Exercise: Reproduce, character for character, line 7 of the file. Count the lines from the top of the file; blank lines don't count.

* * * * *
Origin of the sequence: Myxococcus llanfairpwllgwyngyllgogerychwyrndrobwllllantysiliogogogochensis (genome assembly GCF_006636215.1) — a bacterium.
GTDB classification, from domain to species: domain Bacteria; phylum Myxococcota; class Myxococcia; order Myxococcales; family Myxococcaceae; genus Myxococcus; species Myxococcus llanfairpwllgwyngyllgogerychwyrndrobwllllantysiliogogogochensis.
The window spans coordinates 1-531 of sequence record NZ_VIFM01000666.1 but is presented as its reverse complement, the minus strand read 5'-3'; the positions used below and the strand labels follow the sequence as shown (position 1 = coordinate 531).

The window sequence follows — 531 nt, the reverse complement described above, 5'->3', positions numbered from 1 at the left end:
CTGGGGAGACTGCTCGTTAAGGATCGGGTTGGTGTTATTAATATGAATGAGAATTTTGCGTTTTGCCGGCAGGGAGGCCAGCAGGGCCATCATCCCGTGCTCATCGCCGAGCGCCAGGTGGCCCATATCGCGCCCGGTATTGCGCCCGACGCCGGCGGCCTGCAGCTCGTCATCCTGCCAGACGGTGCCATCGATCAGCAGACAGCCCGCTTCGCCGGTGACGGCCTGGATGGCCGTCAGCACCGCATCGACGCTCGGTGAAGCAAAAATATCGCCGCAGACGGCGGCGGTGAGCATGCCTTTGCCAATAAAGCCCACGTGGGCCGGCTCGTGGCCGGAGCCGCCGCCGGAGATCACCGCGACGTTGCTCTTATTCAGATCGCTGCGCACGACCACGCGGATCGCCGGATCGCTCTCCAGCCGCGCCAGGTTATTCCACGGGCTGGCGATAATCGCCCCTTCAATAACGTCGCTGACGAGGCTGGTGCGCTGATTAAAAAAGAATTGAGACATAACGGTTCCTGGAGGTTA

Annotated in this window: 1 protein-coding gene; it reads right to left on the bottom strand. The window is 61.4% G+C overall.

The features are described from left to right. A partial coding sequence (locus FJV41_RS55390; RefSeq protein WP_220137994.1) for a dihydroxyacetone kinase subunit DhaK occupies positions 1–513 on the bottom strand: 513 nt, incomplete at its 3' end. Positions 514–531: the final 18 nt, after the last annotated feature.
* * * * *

The features are described from left to right. A partial coding sequence (locus FJV41_RS55390; RefSeq protein WP_220137994.1) for a dihydroxyacetone kinase subunit DhaK occupies positions 1–513 on the bottom strand: 513 nt, incomplete at its 3' end. Positions 514–531: the final 18 nt, after the last annotated feature.